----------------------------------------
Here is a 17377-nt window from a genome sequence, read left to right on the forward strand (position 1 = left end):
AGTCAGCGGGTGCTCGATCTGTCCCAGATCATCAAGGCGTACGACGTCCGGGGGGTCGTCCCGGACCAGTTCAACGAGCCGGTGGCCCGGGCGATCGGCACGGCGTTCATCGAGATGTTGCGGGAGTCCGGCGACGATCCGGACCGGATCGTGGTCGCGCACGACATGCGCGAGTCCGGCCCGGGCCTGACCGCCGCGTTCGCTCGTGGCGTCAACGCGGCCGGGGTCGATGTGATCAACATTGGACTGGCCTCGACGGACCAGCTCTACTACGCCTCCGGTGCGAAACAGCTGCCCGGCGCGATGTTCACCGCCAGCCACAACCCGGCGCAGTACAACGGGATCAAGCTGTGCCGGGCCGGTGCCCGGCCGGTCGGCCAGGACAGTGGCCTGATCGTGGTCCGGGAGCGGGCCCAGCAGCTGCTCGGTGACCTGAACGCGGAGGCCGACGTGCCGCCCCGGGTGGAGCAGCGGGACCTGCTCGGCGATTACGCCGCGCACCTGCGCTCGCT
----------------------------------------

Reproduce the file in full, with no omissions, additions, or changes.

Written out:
Here is a 17377-nt window from a genome sequence, read left to right on the forward strand (position 1 = left end):
AGTCAGCGGGTGCTCGATCTGTCCCAGATCATCAAGGCGTACGACGTCCGGGGGGTCGTCCCGGACCAGTTCAACGAGCCGGTGGCCCGGGCGATCGGCACGGCGTTCATCGAGATGTTGCGGGAGTCCGGCGACGATCCGGACCGGATCGTGGTCGCGCACGACATGCGCGAGTCCGGCCCGGGCCTGACCGCCGCGTTCGCTCGTGGCGTCAACGCGGCCGGGGTCGATGTGATCAACATTGGACTGGCCTCGACGGACCAGCTCTACTACGCCTCCGGTGCGAAACAGCTGCCCGGCGCGATGTTCACCGCCAGCCACAACCCGGCGCAGTACAACGGGATCAAGCTGTGCCGGGCCGGTGCCCGGCCGGTCGGCCAGGACAGTGGCCTGATCGTGGTCCGGGAGCGGGCCCAGCAGCTGCTCGGTGACCTGAACGCGGAGGCCGACGTGCCGCCCCGGGTGGAGCAGCGGGACCTGCTCGGCGATTACGCCGCGCACCTGCGCTCGCT